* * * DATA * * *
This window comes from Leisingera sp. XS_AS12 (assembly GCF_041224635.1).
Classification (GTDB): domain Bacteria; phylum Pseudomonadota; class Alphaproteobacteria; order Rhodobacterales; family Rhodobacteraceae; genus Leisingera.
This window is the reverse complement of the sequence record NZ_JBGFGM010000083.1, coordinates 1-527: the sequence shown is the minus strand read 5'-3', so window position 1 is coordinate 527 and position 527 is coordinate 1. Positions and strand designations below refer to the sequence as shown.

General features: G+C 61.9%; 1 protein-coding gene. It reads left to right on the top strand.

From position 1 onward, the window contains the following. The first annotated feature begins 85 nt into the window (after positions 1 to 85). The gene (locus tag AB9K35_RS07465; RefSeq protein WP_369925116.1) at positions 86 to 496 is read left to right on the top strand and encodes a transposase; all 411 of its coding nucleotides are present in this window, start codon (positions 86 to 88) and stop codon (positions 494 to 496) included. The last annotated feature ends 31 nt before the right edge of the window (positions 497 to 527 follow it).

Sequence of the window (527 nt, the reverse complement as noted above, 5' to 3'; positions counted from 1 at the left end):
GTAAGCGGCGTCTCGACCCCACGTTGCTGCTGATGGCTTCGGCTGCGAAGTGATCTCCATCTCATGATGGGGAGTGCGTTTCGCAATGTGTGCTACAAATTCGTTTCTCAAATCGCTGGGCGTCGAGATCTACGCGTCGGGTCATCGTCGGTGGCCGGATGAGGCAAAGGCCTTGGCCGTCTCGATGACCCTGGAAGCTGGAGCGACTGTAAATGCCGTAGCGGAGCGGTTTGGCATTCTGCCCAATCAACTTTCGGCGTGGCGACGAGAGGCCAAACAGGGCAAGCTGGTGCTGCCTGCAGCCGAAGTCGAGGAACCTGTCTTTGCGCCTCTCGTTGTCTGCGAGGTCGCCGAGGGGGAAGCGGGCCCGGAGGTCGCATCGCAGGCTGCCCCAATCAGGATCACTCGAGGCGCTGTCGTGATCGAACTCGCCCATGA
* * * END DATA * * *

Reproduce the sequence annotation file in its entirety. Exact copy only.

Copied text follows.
This window comes from Leisingera sp. XS_AS12 (assembly GCF_041224635.1).
Classification (GTDB): domain Bacteria; phylum Pseudomonadota; class Alphaproteobacteria; order Rhodobacterales; family Rhodobacteraceae; genus Leisingera.
This window is the reverse complement of the sequence record NZ_JBGFGM010000083.1, coordinates 1-527: the sequence shown is the minus strand read 5'-3', so window position 1 is coordinate 527 and position 527 is coordinate 1. Positions and strand designations below refer to the sequence as shown.

General features: G+C 61.9%; 1 protein-coding gene. It reads left to right on the top strand.

From position 1 onward, the window contains the following. The first annotated feature begins 85 nt into the window (after positions 1 to 85). The gene (locus tag AB9K35_RS07465; RefSeq protein WP_369925116.1) at positions 86 to 496 is read left to right on the top strand and encodes a transposase; all 411 of its coding nucleotides are present in this window, start codon (positions 86 to 88) and stop codon (positions 494 to 496) included. The last annotated feature ends 31 nt before the right edge of the window (positions 497 to 527 follow it).

Sequence of the window (527 nt, the reverse complement as noted above, 5' to 3'; positions counted from 1 at the left end):
GTAAGCGGCGTCTCGACCCCACGTTGCTGCTGATGGCTTCGGCTGCGAAGTGATCTCCATCTCATGATGGGGAGTGCGTTTCGCAATGTGTGCTACAAATTCGTTTCTCAAATCGCTGGGCGTCGAGATCTACGCGTCGGGTCATCGTCGGTGGCCGGATGAGGCAAAGGCCTTGGCCGTCTCGATGACCCTGGAAGCTGGAGCGACTGTAAATGCCGTAGCGGAGCGGTTTGGCATTCTGCCCAATCAACTTTCGGCGTGGCGACGAGAGGCCAAACAGGGCAAGCTGGTGCTGCCTGCAGCCGAAGTCGAGGAACCTGTCTTTGCGCCTCTCGTTGTCTGCGAGGTCGCCGAGGGGGAAGCGGGCCCGGAGGTCGCATCGCAGGCTGCCCCAATCAGGATCACTCGAGGCGCTGTCGTGATCGAACTCGCCCATGA